Bond StrengthIntroduction Again

All acids and bases do not ionize or dissociate to the same extent. This leads to the statement that acids and bases are not all of equal strength in producing H+ and OH- ions in solution. The terms "strong" and "weak" give an indication of the strength of an acid or base. The terms strong and weak describe the ability of acid and base solutions to conduct electricity. If the acid or base conducts electricity strongly, it is a strong acid or base. If the acid or base conducts electricity weakly, it is a weak acid or base.

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Demonstration of Acid and Base Conductivity

The instructor will test the conductivity of various solutions with a light bulb apparatus. The light bulb circuit is incomplete. If the circuit is completed by a solution containing a large number of ions, the light bulb will glow brightly indicating a strong ability to conduct electricity as shown for HCl. If the circuit is completed by a solution containing large numbers of molecules and either no ions or few ions, the solution does not conduct or conducts very weakly as shown for acetic acid.

*

Ka = /

where HA is the concentration of the acid at equilibrium, and A- is the concentration of its conjugate base at equilibrium and for bases the expression will be

ceB>

where B is the concentration of the base at equilibrium and HB+ is the concentration of its conjugate acid at equilibrium

The stronger an acid is, the lower the pH it will produce in solution. pH is calculated by taking the negative logarithm of the concentration of hydronium ions. For strong acids, you can calculate the pH by simply taking the negative logarithm of its molarity as it completely dissociates into its conjugate base and hydronium. The same goes for strong bases, except the negative logarithm gives you the pOH as opposed to the pH. For weak acids and bases, the higher the Ka or Kb, the more acidic or basic the solution. To find the pH for a weak acid or base, you must use the K equation and a RICE table to determine the pH.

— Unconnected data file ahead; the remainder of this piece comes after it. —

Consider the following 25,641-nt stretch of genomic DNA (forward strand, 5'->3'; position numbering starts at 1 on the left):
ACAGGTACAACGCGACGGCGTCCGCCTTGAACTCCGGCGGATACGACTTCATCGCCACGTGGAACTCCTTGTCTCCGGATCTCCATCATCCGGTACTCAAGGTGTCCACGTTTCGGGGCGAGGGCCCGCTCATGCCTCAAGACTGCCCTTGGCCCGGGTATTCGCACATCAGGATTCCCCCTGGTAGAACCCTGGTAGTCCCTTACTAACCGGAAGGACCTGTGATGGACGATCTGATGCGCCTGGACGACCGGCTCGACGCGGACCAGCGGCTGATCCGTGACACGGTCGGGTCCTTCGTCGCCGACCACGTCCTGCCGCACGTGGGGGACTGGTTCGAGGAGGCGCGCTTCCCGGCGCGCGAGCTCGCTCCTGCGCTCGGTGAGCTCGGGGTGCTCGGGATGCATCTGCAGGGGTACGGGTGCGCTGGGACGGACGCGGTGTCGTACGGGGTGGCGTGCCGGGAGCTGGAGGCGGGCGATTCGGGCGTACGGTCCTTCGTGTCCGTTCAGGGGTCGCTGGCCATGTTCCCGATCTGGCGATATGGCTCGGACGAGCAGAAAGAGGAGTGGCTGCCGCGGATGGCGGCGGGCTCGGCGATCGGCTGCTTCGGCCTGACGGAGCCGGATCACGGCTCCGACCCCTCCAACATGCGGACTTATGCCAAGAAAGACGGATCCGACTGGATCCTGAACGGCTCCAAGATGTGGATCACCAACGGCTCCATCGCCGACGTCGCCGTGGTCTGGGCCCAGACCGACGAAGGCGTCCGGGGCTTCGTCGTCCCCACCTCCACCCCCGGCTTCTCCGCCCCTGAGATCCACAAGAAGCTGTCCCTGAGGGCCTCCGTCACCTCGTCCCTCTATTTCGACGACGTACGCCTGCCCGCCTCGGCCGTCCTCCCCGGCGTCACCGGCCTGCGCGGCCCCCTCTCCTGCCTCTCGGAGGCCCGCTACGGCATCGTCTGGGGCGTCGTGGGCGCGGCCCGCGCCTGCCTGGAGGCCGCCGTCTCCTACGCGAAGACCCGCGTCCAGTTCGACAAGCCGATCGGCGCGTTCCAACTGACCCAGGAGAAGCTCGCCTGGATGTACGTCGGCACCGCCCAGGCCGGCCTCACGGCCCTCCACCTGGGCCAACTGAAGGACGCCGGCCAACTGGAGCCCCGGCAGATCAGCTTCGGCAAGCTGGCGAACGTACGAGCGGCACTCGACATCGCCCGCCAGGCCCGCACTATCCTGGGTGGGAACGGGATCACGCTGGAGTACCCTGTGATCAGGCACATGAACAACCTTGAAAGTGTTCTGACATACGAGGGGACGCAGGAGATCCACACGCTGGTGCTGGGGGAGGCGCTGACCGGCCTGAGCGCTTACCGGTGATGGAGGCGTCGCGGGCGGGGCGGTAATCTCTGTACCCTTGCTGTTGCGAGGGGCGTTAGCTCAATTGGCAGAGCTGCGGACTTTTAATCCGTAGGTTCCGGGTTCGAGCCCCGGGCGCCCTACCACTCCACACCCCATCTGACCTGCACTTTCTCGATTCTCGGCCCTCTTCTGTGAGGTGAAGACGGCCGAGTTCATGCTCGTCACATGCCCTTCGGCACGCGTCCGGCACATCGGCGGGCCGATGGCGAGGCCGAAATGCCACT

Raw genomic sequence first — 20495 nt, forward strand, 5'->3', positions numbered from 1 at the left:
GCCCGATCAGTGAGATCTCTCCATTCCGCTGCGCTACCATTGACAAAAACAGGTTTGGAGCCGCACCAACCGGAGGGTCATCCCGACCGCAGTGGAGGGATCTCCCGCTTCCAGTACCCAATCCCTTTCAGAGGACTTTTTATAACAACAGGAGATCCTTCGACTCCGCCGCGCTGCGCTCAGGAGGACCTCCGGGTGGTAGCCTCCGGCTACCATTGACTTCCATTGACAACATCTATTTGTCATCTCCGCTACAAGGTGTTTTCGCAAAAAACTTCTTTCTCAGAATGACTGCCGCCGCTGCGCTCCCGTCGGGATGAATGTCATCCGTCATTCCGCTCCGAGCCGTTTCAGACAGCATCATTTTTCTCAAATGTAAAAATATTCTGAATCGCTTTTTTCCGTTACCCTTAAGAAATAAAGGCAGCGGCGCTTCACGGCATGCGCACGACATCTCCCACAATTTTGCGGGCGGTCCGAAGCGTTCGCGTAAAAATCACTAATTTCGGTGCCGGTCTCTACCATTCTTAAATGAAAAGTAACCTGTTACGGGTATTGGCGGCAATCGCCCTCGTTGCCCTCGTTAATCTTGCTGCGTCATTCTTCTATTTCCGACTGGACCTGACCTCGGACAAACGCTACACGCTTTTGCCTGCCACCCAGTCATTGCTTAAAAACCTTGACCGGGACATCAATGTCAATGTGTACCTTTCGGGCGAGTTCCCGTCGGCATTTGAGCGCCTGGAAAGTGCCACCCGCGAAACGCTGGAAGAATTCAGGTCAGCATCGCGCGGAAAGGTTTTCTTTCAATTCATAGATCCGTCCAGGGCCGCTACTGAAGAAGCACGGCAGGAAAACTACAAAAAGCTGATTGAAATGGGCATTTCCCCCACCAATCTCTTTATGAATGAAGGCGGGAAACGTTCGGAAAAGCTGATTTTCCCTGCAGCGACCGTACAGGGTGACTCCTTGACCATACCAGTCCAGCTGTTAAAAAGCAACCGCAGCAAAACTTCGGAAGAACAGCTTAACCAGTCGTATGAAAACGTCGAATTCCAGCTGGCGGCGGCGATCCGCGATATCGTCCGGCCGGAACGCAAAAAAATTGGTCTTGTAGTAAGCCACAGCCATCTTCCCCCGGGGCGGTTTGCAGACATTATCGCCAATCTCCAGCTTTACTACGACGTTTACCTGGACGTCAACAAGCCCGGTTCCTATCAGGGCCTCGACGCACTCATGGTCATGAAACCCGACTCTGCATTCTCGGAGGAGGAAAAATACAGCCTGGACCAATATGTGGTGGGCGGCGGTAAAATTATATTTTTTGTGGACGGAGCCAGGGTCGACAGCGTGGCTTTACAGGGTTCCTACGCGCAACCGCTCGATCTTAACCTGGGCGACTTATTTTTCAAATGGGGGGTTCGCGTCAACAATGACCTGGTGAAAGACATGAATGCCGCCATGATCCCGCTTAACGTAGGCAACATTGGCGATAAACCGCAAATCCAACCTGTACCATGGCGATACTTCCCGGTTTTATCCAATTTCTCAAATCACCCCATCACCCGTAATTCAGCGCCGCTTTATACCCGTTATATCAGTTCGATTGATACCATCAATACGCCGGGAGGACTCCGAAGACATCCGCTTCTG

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All acids have a conjugate base that forms when they react with water, and similarly, all bases have a conjugate acid that reacts when they form with water.1 You can judge the relative strength of a conjugate by the (K_a) or (K_b) value of the substance because (K_a imesK_b) is equal to the ionization constant of water, Kw which is equal to (1 imes 10^-14) at room temperature. The higher the Ka, the stronger the acid is, and the weaker its conjugate base is. Similarly, the higher the Kb, the stronger the substance is as a base, and the more weakly acidic its conjugate acid is.1


Calculation of Ka

For an acid that reacts with water in the reaction

>

where each bracketed term represents the concentration of that substance in solution.

Relation of Kw, Kb, Ka

Partial List of Strong Acids: Hydrochlroic acid (HCl), Nitric Acid (HNO3), Perchloric Acid (HClO4), Sulfuric Acid (H2SO4)

Partial List of Strong Bases: Sodium Hydroxide (NaOH), Barium Hydroxide (Ba(OH)2), Calcium Hydroxide (Ca(OH)2), Lithium Hydroxide (LiOH) (Hydroxides of Group I and II elements are generally strong bases)

Partial List of Weak Acids: Acetic Acid (CH3COOH), Carbonic Acid (H2CO3), Phosphoric Acid (H3PO4)

Partial List of Weak Bases: Ammonia (NH3), Calcium Carbonate (CaCO3), Sodium Acetate (NaCH3COO)